Mutual funds generate varying kinds of returns for investors. There are several kinds of returns that you should make a note of. These include the following:
- Absolute Returns- These returns are also known as Point to Point returns and they clearly indicate decrease/increase in investments by way of percentage. The time taken for the change has not been accounted for as of yet. The absolute returns system of working out returns is used for mutual funds that have durations lower than a year. If the period exceeds a year, then investors should calculate the annualized returns in this case.
- Annualized Returns- Annualized Returns indicate the amount of growth in the value of investments on the annual basis. For example, suppose someone invested Rs. 1 lakh in the mutual fund scheme and in 3 years, the investment increases to Rs. 1.4 lakh. The absolute return will stand at 40% in this case although annualized return will be 11.9% owing to the effects of compounding. You can use the mutual fund returns calculator for this purpose.
- Total Returns- This is the actual return that you are garnering from your investment. It covers dividends along with capital gains. For example, suppose you deployed Rs. 1 lakh in the mutual fund scheme at a NAV standing at Rs. 20. This means that you received 5,000 units in total. Post one year, the NAV increased to Rs. 22 and the value of the units increased to Rs. 1.1 lakh. In this case, the capital gain is Rs. 10,000 and now if the scheme gives dividends paid of Rs. 10,000. Hence, the total return will be the sum of these two figures, i.e. Rs. 20,000.
- Trailing Return- It represents the annualized return over a specific trailing period. For example, if the mutual fund NAV is Rs. 100 and it was Rs. 60 three years earlier, the formula is- (Current NAV/NAV at beginning of trailing period) ^(1/Trailing Period)-1. The three year trailing return will thus stand at 18.6%. The 5-year trailing return will be 14.9% if the NAV was Rs. 50 around 5 years earlier.
- Point to Point Return- It is an annualized return seen between two time-frames. You need the start date and closing date for a mutual fund plan.
- Rolling Return- This indicates annualized returns over a particular duration. Rolling return periods may be weekly, daily or monthly and will be applicable till the last day of the tenure as compared to the benchmark of the plan, i.e. CNX-Midcap, Nifty, BSE-200, CNX-500 and BSE-500.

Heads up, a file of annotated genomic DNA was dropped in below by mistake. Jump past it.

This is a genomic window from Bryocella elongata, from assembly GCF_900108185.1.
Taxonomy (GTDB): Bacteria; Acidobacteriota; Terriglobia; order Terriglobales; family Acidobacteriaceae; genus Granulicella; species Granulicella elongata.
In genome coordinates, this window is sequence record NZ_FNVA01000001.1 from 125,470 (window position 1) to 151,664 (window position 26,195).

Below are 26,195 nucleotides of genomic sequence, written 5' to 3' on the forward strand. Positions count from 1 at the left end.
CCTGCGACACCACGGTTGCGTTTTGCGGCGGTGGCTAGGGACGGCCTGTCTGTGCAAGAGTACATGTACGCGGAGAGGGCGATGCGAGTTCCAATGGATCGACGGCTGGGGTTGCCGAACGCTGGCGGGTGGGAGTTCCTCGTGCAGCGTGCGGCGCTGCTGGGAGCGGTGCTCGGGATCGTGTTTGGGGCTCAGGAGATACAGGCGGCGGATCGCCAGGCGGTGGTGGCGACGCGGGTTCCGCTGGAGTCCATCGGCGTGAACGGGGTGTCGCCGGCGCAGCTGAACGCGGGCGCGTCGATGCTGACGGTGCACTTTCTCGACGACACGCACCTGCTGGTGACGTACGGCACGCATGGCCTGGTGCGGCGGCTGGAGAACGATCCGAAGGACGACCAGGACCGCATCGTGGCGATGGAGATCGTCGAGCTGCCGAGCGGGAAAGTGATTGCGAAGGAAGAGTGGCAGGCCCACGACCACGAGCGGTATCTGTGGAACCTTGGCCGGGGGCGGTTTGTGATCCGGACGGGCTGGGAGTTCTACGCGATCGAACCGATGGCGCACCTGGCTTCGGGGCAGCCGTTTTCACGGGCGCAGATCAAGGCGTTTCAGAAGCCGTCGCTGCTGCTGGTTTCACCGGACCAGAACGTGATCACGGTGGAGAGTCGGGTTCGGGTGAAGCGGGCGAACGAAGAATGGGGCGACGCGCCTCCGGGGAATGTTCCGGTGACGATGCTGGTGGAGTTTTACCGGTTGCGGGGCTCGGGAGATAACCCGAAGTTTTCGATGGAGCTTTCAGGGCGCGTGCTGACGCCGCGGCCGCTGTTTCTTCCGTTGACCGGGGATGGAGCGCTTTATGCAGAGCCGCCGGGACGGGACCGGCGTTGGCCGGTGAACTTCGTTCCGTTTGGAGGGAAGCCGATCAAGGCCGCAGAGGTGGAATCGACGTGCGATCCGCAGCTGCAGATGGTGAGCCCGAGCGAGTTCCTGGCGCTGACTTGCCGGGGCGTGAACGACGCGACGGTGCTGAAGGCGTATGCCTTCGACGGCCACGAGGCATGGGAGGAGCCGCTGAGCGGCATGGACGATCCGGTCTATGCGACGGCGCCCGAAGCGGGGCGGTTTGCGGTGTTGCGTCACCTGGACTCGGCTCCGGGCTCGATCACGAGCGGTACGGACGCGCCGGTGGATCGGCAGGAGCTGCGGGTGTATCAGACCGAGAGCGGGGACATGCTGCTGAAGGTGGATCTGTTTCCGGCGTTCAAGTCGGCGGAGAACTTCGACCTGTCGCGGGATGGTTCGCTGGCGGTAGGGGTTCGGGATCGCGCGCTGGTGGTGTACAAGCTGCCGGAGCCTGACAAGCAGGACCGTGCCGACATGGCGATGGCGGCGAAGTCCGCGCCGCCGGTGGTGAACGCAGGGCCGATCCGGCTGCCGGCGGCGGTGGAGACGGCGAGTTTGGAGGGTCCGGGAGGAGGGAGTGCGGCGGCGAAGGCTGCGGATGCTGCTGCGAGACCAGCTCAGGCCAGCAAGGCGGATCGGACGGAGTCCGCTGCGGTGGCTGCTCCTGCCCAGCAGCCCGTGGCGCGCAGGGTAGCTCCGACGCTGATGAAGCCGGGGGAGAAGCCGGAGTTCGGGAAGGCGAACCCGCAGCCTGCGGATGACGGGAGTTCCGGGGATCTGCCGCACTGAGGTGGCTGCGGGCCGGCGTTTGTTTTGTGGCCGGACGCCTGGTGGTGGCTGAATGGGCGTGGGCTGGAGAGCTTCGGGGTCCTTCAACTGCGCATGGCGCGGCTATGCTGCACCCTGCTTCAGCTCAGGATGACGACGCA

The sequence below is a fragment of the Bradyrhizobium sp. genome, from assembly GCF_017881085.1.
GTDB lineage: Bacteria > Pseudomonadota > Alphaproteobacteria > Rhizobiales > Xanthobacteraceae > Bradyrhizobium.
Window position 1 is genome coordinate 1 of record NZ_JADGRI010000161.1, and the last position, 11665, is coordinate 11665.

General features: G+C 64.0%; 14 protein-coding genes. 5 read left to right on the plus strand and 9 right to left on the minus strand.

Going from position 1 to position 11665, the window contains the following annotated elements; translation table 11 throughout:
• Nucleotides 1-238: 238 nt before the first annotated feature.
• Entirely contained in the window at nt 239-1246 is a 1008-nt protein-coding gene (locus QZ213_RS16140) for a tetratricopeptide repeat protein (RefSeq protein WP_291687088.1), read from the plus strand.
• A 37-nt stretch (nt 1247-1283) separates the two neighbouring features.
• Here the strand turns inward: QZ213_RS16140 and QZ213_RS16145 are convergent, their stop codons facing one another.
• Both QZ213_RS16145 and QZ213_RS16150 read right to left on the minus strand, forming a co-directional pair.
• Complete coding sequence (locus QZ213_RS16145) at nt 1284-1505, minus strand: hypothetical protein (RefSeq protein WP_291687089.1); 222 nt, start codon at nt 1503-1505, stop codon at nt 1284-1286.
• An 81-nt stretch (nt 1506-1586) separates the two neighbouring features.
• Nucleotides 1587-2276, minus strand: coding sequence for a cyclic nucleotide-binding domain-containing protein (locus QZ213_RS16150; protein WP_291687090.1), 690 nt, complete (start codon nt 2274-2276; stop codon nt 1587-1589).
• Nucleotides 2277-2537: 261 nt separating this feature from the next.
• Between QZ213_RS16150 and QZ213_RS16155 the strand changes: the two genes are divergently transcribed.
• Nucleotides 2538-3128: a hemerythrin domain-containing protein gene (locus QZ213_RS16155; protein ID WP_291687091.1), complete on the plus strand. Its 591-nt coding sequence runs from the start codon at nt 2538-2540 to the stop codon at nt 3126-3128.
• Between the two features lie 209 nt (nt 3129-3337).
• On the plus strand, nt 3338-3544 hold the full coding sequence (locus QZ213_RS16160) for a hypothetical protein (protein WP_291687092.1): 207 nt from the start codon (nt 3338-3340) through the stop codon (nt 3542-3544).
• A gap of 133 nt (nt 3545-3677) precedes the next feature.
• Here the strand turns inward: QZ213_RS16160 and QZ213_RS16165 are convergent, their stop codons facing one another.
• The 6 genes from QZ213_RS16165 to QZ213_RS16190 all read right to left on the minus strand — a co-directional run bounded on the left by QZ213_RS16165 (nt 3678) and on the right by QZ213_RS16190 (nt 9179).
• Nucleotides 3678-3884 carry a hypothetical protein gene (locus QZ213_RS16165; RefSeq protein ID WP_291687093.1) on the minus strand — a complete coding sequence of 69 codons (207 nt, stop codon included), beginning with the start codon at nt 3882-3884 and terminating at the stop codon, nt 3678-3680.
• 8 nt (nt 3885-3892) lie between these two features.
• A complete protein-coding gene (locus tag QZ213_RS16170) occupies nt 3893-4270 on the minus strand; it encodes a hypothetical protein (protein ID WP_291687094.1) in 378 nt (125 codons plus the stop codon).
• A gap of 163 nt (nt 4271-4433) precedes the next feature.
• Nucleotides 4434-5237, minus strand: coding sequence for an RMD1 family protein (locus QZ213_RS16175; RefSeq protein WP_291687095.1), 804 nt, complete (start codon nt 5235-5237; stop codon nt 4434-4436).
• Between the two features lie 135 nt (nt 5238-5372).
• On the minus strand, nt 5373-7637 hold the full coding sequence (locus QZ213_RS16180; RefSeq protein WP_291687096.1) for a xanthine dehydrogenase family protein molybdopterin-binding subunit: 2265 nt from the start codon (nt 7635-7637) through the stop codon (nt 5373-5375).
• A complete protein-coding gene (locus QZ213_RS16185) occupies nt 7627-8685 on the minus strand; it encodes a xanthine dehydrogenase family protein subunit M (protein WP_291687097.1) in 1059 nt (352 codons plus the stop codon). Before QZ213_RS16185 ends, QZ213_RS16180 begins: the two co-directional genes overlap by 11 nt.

CAGR – Compound Annual Growth Rate
CAGR (Compound Annual Growth Rate) is used for the calculation of mutual fund returns which have a holding period surpassing one year. This will lower short-term investment fluctuations and the overall volatility of NAV (Net Asset Value) of these funds. CAGR is worked out through the formula which is CAGR = (Current Net Asset Value/Beginning Net Asset Value) ^ (1/Number of Years)-1. These are the types of average returns that may be expected from mutual fund plans. You should be clear about the type of return that you are looking to compute in this regard.
April 2021 witnessed the Nifty closing at about -0.41% lower although there was comparatively higher volatility in turn. The VIX stayed elevated over 23 levels while the Nifty had a tough time in outstripping the 15,000 mark. The Nifty returns of -0.41% can mislead people since only pharma and metal stocks offered robust returns in comparison. All other sectors remained under severe pressure in April, 2021 while this had a broader effect on mutual fund NAVs (net asset values) as well. Mid-caps have outstripped large caps considerably while in the debt space, yields from bonds stayed above the 6% threshold although the repeated assurances given by the RBI and Fed led to 10-year bonds coming down slightly to 6.03% from 6.22% earlier.
Large cap equity funds have offered average returns for this period standing at 37-47% for a 1 year return while 3 year returns have touched 11-15% on average. Equity multi-cap funds have given approximate returns of 51-102% on average (1 year) while 3-year returns have touched 7-22% approximately as per market figures. Equity mid cap funds have generated returns of 52-74% (1 year) along with returns of 11-16% (3 years). ELSS funds have given 1 year returns of 60-112% along with 3-year returns of 11-22% on average. Balanced Funds have churned out returns of 37-84% and 11-19% for 1 and 3 year tenures respectively.
Credit Risk funds have offered 9-12% (1 year) and 7-8.6% (3 year) returns as per studies while Liquid funds offer 1 year returns hovering between 3-5% (1 year) along with 5-6% returns (3 year). These are approximate figures noted by several sites and platforms as of the end of April, 2021. However, it will give you an average idea of mutual fund performance and returns.